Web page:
Theorem 2.
Under the (randomised) Gap Exponential Time Hypothesis, for any , there exists , such that with rank is not solvable in time.
2 Basic Definitions
Lattices
Let be a real vector space, with an norm on the vectors such that . Then a lattice is defined as the set of all integer linear combinations of a finite set
of linearly independent vectors in
:We will then call such a set the basis of the lattice. Note that the dimension of the subspace spanned by (called the rank of the lattice) is a subspace of the space in which the basis vectors are obtained. Thus the rank of the lattice may be less than the dimension of the lattice. Cases where the rank of the lattice is equals to the dimension of the lattice are referred to as fullrank lattices.
Since we wish to have inputs of bounded size, we can assume that an dimensional lattice is generated by basis vectors from . Additionally, this can be scaled to integral values. Thus we may assume that lattices are generated by vectors from .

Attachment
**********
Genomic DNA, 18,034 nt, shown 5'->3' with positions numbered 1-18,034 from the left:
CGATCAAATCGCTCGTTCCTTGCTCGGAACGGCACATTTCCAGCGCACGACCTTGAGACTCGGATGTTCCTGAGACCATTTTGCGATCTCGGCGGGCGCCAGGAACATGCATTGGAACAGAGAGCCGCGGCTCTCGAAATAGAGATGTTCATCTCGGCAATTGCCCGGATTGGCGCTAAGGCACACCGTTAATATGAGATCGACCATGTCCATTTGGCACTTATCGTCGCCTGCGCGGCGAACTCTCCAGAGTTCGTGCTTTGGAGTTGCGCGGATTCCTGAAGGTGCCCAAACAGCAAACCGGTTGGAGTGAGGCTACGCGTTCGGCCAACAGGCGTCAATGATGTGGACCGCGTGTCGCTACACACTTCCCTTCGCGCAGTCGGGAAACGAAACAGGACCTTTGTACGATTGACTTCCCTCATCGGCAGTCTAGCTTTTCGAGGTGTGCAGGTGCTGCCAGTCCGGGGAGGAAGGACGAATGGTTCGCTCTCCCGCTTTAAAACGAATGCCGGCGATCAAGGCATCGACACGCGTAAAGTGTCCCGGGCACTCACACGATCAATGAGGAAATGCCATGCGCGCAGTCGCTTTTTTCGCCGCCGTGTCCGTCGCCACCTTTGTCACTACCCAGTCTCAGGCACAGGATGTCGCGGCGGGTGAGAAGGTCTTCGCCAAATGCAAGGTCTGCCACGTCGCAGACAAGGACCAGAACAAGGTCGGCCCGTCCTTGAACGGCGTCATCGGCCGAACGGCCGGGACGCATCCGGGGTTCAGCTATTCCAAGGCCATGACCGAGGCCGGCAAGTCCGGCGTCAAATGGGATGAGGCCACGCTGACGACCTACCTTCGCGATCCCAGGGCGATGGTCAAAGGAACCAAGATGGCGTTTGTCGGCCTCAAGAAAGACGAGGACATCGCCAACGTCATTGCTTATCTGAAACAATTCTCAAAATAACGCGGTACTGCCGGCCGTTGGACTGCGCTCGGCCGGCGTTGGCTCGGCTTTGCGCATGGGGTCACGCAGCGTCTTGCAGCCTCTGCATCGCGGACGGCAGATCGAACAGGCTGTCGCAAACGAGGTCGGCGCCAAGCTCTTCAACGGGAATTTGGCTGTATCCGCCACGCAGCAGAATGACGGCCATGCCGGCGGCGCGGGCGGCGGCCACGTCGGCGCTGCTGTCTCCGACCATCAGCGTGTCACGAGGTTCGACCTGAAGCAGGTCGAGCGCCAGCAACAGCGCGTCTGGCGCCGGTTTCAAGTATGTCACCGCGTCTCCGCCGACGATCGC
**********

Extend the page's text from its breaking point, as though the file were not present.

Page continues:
Successive Minima
Denoted by , the successive minimum denotes the minimum length such that there are exactly linearly independent lattice vectors that are at most this length.
Minkowski’s second theorem states the following with regards to the successive minima:
Theorem 3.
For any fullrank lattice we have that:
2.1 Computational problems
GapClosest Vector Problem (): Given a lattice , a target vector (which may or may not be in the lattice) and a value output YES if there exists a vector v in the lattice such that (i.e. the closest vector in the lattice to the vector has a distance to the target of less than ), and output NO if all the vectors in the lattice are of distance greater than to the target.
GapClosest Vector Problem with Bounded Minima (): Given a lattice , a target vector (which may or may not be in the lattice), and a value output YES if there exists a vector v in the lattice such that (i.e. the closest vector in the lattice to the vector has a distance to the target of less than ), and output NO if all the vectors in the lattice are of distance greater than to the target with the added guarantee that there exists a such that . Note that the bound on the minima hold for both the YES and NO instances.
GapShortest Independent Vector Problem (): Given a lattice , and value , output YES if there exists a set of linearly independent vectors that are in such that the longest vector in the set has length less than , and output NO if all such sets have a vector of length greater than .